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Harper seeks Canada-EU deal by 2011

The Canwest News Service reports this morning that, “Prime Minister Stephen Harper, brushing off concerns that Europeans’ distaste for Canadian sealing practices might ‘contaminate’ transatlantic relations, announced Wednesday ‘historic’ negotiations that could lead to a lucrative Canada-Europe trade agreement by 2011.”
“The negotiations with the EU, Canada’s second-largest trade and investment partner, will include ‘trade in goods, technical trade barriers, trade facilitation, customs procedures and rules of origin, trade in services, investment, central and sub-central government procurement, food safety and animal and plant health measures, regulatory co-operation, intellectual property, competition policy, dispute settlement and sustainable development,’ according to a Canadian government news release.”

The Globe and Mail adds, “If successful, it would be the first time that the EU has entered into such an agreement with a developed country, and it is viewed as a model for a potential free-trade deal between the EU and the United States.”

The Globe and Mail also reports, “Quebec showed its determination to play its own major role in the talks, naming former Parti Québécois premier Pierre-Marc Johnson as the province’s ‘chief negotiator’.”

“(Mr. Johnson has) been asked to advance Mr. Charest’s vision of Canadian federalism, in which provinces act as partners with Ottawa in major decisions, rather than spectators.”

“Mr. Charest promised there would be no implementation of a treaty unless the provinces were on board. ‘It is the first time that our role is formally recognized to ensure successful negotiations,’ he said. ‘It can’t be just presence, it has to be influence.'”

“As chairman of the Council of the Federation, Mr. Charest obtained support from all the provinces – except Newfoundland and Labrador – for a trade deal with the EU. That provincial split was further strained when the European Parliament voted 550-49 earlier this week to ban seal products.”

“Newfoundland politicians have suggested that Ottawa will be abandoning the province if it does not demand the EU drop the ban. Mr. Harper said yesterday that his government is vigorously defending the sealing industry both domestically and internationally, but also said he would not allow Europe’s ban on seal products to ‘contaminate’ a potential trade deal.”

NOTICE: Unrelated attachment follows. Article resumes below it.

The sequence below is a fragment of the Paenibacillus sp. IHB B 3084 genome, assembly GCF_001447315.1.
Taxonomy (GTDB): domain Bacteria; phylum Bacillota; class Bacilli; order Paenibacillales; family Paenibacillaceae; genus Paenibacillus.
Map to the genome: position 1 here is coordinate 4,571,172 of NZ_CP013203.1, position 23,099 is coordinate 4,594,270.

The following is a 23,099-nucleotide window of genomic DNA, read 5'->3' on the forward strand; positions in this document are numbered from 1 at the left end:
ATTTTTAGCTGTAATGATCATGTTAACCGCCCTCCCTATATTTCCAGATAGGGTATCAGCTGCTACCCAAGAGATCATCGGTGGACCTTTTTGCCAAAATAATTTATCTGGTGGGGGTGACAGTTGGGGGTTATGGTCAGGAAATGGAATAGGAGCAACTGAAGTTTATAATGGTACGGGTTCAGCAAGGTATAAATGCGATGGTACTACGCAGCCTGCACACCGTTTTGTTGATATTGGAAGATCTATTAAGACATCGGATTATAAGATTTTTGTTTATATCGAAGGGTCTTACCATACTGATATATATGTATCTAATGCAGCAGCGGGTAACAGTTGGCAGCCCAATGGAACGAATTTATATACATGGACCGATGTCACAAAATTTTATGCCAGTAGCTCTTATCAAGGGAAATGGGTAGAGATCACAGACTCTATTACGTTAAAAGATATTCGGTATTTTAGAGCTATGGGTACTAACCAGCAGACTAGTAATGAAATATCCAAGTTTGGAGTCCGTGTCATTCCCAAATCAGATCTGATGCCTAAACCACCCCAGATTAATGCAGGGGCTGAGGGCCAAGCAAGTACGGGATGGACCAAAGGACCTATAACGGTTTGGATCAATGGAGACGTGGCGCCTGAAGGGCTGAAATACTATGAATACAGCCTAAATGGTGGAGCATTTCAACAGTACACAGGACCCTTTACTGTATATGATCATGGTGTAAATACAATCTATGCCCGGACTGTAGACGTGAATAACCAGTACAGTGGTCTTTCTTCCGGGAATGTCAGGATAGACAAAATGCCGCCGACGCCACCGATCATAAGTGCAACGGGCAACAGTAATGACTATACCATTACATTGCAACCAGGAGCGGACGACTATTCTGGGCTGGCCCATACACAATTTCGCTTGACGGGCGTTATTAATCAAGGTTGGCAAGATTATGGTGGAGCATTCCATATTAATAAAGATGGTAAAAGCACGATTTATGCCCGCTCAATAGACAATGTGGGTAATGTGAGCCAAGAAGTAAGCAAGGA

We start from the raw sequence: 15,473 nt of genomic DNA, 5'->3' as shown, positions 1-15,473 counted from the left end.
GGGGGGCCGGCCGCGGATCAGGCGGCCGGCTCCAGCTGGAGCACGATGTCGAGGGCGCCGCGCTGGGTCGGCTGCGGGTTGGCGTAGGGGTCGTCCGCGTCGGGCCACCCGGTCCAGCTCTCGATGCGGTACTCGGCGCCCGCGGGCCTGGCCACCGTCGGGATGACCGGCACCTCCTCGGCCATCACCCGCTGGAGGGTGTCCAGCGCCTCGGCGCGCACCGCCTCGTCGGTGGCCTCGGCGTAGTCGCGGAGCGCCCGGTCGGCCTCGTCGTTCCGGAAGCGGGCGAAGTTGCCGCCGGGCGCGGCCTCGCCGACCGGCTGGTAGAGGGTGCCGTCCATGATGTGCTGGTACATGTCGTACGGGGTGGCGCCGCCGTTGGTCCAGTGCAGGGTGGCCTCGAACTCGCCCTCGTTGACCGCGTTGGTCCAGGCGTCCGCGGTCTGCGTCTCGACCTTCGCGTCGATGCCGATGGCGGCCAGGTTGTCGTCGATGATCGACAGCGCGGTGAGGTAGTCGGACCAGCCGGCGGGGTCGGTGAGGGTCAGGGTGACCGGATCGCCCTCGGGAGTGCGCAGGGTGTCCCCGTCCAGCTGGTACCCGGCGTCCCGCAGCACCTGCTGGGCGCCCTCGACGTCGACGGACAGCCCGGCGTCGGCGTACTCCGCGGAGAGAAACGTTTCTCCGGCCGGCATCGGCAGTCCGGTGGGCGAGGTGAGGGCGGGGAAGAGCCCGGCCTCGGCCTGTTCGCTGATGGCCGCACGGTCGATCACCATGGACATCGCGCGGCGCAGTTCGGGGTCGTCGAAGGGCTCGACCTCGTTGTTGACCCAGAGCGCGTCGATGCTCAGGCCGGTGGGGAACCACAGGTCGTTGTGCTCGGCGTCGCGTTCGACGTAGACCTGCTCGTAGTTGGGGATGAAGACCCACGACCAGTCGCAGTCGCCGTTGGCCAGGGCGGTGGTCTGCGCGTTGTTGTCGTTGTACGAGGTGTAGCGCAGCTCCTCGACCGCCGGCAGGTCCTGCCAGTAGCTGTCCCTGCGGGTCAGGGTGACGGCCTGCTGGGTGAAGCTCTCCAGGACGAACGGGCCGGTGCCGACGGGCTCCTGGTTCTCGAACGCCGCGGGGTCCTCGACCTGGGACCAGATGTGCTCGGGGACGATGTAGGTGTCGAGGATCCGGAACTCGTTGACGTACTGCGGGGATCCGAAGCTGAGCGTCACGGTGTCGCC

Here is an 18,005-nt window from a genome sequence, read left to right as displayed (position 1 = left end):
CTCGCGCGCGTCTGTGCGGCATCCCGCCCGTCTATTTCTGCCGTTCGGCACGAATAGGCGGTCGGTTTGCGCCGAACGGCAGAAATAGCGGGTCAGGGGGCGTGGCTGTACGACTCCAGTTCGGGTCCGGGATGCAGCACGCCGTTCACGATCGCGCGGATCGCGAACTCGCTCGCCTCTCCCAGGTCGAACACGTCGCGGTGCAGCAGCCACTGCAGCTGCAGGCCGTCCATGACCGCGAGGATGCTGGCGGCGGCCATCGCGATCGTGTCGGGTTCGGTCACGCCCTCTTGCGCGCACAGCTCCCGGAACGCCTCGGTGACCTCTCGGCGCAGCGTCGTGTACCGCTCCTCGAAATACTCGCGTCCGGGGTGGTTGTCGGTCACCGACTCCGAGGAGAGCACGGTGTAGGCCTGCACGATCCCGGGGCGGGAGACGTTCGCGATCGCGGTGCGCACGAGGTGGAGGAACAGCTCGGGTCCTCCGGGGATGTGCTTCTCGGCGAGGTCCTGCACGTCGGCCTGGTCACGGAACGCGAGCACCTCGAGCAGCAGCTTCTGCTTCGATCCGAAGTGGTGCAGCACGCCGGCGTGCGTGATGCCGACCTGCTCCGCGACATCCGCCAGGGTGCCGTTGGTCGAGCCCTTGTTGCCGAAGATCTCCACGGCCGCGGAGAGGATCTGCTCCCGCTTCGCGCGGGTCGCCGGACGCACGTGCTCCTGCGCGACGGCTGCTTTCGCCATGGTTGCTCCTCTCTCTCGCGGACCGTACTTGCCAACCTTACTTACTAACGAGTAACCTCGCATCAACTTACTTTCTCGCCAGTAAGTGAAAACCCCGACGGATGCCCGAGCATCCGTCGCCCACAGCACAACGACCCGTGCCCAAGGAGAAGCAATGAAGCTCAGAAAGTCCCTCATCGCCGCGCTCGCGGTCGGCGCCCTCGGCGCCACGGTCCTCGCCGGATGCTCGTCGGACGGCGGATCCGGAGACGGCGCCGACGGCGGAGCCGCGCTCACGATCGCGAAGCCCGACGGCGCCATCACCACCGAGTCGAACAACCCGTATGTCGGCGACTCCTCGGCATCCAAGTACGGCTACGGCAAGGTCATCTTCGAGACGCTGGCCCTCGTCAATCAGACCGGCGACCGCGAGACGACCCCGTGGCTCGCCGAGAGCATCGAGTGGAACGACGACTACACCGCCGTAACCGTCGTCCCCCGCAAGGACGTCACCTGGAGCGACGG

“Trade Minister Stockwell Day…said that the government will appeal the (EU) decision to the World Trade Organization.”

Canwest also reports this morning that, “Harper reaffirmed the government’s plan to sign the Canada-European Union Comprehensive Air Transport Agreement and announced the signing of a separate agreement to harmonize civil aviation safety regimes on Wednesday at the Canada-EU Summit in Prague.”

“When the deal is ratified, Phase 1 will permit unrestricted direct services between Canada and the EU, without any limitations on the number of flights operated or the prices to be offered. The federal government has also taken steps to implement Phase 2 of the agreement to enable European investors to own up to 49 per cent of a Canadian carrier’s voting equity, an increase from the current 25 per cent… (With Phase 3) European and Canadian carriers will be expected to grant full rights to operate within markets, including between points in the territory of the other party, which is known as cabotage.”

“Louis Ehrlichman, research director at the Toronto-based International Association of Machinists, which represents Air Canada employees, said it’s more likely further consolidation of the industry will flow from deregulation…”

“Harry Gow, founding president of the Transport 2000, a consumer-advocacy organization specializing in air travel, is doubtful Canada’s ‘fragile’ airline industry will thrive.”